Mainly two types of screw design are used Conical and parallel.

Conical twin screw extruders are generally used in the low to medium power range. Subsequent developments focused on increasing production by increasing the flight depth of the screw, especially in the metering zone.

A parallel twin-screw extruder has two intermeshing parallel screws with high input torque resulting in high output. A wider processing window is also believed to be a feature. A useful review of the twin-screw extrusion process has been presented.

Single screw

Single-screw extruders are fed with pregelatinized compounds or powdered PVC dry mixes (mostly flexible) in the form of solid pellets. These are carried along a twisted screw surrounded by a heated barrel.

Starting from the feed zone, the screw design is based on three functions. (1) compression and transport in the direction (2) of the melt zone under shear action against the barrel wall, and (3) metering or pumping into the nozzle.

Coextrusion:

Coextrusion allows one or more specially formulated layers of PVC (or an alternative material) to be applied simultaneously to a bulk material (usually a pipe or profile). Specially formulated layers are typically inexpensive virgin or recycled virgin PVC covering foam, providing a finish with superior sheen, specific color, and excellent weather resistance when desired. increase. This process can also be used to co-extrude seals directly onto window and door profiles

foam extrusion

PVC-U foam extrusion has been known since the 1960s but improved and specialized machinery and technology led to more rapid development. Additional benefits over full PVC are reduced weight and cost. Two methods are possible. (1) Free foam where the propellant expands freely within the molten extrudate as it exits the die and enters the calibrator. (2) Inward expansion (Celuka process), the extrudate is passed over the die mandrel and into the wall of the calibrator, and a torpedo creates a space for the extrudate to expand. The die and calibrator are the same sizes and this process creates a unique skin on the extrudate surface.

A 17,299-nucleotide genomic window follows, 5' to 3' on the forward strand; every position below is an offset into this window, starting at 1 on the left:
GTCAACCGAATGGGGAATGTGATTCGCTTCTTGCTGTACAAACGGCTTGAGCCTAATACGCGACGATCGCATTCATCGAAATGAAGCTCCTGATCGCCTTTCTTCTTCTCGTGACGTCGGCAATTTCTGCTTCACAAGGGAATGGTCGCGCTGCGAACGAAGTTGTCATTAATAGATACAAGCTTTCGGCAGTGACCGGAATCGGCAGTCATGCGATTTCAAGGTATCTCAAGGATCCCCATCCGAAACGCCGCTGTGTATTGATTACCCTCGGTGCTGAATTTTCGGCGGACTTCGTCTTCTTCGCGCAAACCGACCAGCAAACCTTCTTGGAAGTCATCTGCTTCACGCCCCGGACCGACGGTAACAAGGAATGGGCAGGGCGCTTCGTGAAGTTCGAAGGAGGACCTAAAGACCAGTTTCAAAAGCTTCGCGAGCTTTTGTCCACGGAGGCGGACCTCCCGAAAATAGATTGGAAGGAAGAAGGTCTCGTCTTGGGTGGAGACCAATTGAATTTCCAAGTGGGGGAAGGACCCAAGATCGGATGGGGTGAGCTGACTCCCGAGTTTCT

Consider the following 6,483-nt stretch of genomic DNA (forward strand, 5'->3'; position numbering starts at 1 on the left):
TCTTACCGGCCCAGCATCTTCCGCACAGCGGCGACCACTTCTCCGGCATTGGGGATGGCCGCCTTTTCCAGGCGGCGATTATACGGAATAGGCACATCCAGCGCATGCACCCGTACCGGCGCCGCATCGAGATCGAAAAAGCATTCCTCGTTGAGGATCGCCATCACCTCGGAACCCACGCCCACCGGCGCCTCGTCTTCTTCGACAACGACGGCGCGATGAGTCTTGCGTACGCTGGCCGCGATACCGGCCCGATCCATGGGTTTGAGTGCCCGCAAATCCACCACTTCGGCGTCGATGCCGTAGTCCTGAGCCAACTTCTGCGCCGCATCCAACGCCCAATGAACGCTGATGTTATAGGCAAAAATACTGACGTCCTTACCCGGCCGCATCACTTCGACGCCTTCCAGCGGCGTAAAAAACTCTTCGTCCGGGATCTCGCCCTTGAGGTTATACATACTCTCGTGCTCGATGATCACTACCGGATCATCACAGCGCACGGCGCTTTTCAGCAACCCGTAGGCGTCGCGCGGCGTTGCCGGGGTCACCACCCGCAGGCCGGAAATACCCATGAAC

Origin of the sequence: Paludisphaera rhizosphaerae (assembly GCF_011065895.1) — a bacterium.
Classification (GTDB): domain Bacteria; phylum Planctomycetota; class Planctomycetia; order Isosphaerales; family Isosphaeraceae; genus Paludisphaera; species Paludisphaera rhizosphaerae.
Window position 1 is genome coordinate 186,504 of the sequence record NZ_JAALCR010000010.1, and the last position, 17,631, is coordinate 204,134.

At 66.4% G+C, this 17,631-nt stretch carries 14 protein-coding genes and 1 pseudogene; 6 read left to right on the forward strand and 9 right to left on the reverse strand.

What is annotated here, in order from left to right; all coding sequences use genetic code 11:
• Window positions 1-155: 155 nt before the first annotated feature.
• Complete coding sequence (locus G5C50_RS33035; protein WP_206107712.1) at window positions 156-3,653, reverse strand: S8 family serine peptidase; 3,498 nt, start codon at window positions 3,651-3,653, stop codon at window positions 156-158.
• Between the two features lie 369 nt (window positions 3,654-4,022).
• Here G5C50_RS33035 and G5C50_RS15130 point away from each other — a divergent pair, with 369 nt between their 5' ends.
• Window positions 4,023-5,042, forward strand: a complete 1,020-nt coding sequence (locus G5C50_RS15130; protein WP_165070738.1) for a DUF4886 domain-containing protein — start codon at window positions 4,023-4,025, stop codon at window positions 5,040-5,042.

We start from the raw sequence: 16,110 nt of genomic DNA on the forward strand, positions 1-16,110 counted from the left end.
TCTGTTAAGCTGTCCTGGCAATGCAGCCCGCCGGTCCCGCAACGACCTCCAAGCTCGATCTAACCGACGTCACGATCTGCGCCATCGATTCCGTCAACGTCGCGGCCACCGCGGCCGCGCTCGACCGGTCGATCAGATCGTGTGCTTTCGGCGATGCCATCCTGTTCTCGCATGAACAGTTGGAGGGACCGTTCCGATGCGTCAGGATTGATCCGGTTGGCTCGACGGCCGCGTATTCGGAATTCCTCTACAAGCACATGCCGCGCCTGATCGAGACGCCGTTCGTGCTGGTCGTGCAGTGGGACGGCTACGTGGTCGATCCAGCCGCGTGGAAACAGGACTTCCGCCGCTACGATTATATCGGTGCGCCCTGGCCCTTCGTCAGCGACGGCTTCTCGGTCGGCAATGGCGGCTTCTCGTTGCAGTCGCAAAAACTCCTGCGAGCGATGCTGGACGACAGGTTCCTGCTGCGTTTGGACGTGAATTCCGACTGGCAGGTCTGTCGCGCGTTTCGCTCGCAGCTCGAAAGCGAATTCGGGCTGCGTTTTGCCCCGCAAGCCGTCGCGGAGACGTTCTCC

extrusion tools

There can be various components in the die section between the end flange of the extruder barrel and the die. A perforated disc ensures a seal between the drum flange and the adapter.

Adapters regulate the flow of thermoplastic to the die system. The system has infeed channels that optimize the flow to the final forming process at the die lip. Crushing plates are available with screens or screen packs of various mesh sizes to remove impurities. It also creates back pressure that promotes homogenization.

Downstream equipment

Profiling is accomplished by passing the extrudate through a series of (up to three) “dry” sizing dies that cool the material by contact with the metal walls of the sizing fixture. Vacuum holes or slots are used to improve contact with the water wall and maintain final product dimensions.

Alternatively, improved and more uniform cooling is achieved through direct water contact with a vacuum tank calibrator with an immersion profile and support disc. Support discs remove water from the profile surface and ensure good heat transfer. This method requires only one dry calibrator (and thus is inexpensive).

Plate-out

Plate-out is a particular problem in PVC extrusion and refers to the formation of unwanted deposits within the extrusion process, including screws, dies, calibrators, etc. Plate-out is usually caused by incompatibilities within formulation ingredients or reactions that occur in combination with processing conditions.